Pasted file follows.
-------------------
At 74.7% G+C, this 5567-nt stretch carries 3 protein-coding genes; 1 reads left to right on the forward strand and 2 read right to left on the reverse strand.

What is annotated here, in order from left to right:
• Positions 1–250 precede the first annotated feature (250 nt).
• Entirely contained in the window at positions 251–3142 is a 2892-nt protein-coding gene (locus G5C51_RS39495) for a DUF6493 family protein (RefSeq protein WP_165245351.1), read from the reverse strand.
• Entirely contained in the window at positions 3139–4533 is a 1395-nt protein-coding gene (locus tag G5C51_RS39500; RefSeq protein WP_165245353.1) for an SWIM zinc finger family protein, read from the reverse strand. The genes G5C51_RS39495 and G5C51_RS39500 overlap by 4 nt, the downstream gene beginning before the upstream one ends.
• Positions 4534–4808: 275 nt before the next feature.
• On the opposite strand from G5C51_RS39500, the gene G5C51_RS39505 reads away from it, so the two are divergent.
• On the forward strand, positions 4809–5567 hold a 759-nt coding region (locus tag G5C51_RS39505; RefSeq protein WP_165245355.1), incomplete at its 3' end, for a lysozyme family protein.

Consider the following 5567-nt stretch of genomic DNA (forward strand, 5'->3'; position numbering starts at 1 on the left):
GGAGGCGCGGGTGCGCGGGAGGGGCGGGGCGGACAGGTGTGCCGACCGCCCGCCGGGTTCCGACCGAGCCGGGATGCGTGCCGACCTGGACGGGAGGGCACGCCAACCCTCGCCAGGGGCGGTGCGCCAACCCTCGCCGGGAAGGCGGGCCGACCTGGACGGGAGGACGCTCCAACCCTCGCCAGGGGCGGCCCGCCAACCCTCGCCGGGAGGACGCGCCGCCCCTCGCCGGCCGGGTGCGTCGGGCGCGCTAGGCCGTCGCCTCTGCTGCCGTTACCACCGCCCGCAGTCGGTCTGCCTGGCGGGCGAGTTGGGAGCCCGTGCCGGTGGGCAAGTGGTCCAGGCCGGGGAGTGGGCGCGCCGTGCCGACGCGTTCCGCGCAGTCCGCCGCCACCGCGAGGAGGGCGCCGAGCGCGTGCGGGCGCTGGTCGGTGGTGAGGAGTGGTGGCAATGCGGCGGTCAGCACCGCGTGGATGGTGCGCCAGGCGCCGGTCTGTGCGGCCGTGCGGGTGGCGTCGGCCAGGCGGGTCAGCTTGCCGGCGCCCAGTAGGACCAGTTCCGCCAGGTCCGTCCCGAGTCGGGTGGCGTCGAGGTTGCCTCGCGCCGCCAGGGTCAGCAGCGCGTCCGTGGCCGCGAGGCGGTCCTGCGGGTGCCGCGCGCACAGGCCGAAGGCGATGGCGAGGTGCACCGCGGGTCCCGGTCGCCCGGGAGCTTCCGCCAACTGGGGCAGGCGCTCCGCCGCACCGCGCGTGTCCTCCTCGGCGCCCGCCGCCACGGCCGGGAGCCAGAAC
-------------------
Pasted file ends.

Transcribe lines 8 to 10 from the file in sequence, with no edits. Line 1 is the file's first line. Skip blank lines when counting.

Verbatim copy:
• On the forward strand, positions 4809–5567 hold a 759-nt coding region (locus tag G5C51_RS39505; RefSeq protein WP_165245355.1), incomplete at its 3' end, for a lysozyme family protein.

Consider the following 5567-nt stretch of genomic DNA (forward strand, 5'->3'; position numbering starts at 1 on the left):
GGAGGCGCGGGTGCGCGGGAGGGGCGGGGCGGACAGGTGTGCCGACCGCCCGCCGGGTTCCGACCGAGCCGGGATGCGTGCCGACCTGGACGGGAGGGCACGCCAACCCTCGCCAGGGGCGGTGCGCCAACCCTCGCCGGGAAGGCGGGCCGACCTGGACGGGAGGACGCTCCAACCCTCGCCAGGGGCGGCCCGCCAACCCTCGCCGGGAGGACGCGCCGCCCCTCGCCGGCCGGGTGCGTCGGGCGCGCTAGGCCGTCGCCTCTGCTGCCGTTACCACCGCCCGCAGTCGGTCTGCCTGGCGGGCGAGTTGGGAGCCCGTGCCGGTGGGCAAGTGGTCCAGGCCGGGGAGTGGGCGCGCCGTGCCGACGCGTTCCGCGCAGTCCGCCGCCACCGCGAGGAGGGCGCCGAGCGCGTGCGGGCGCTGGTCGGTGGTGAGGAGTGGTGGCAATGCGGCGGTCAGCACCGCGTGGATGGTGCGCCAGGCGCCGGTCTGTGCGGCCGTGCGGGTGGCGTCGGCCAGGCGGGTCAGCTTGCCGGCGCCCAGTAGGACCAGTTCCGCCAGGTCCGTCCCGAGTCGGGTGGCGTCGAGGTTGCCTCGCGCCGCCAGGGTCAGCAGCGCGTCCGTGGCCGCGAGGCGGTCCTGCGGGTGCCGCGCGCACAGGCCGAAGGCGATGGCGAGGTGCACCGCGGGTCCCGGTCGCCCGGGAGCTTCCGCCAACTGGGGCAGGCGCTCCGCCGCACCGCGCGTGTCCTCCTCGGCGCCCGCCGCCACGGCCGGGAGCCAGAAC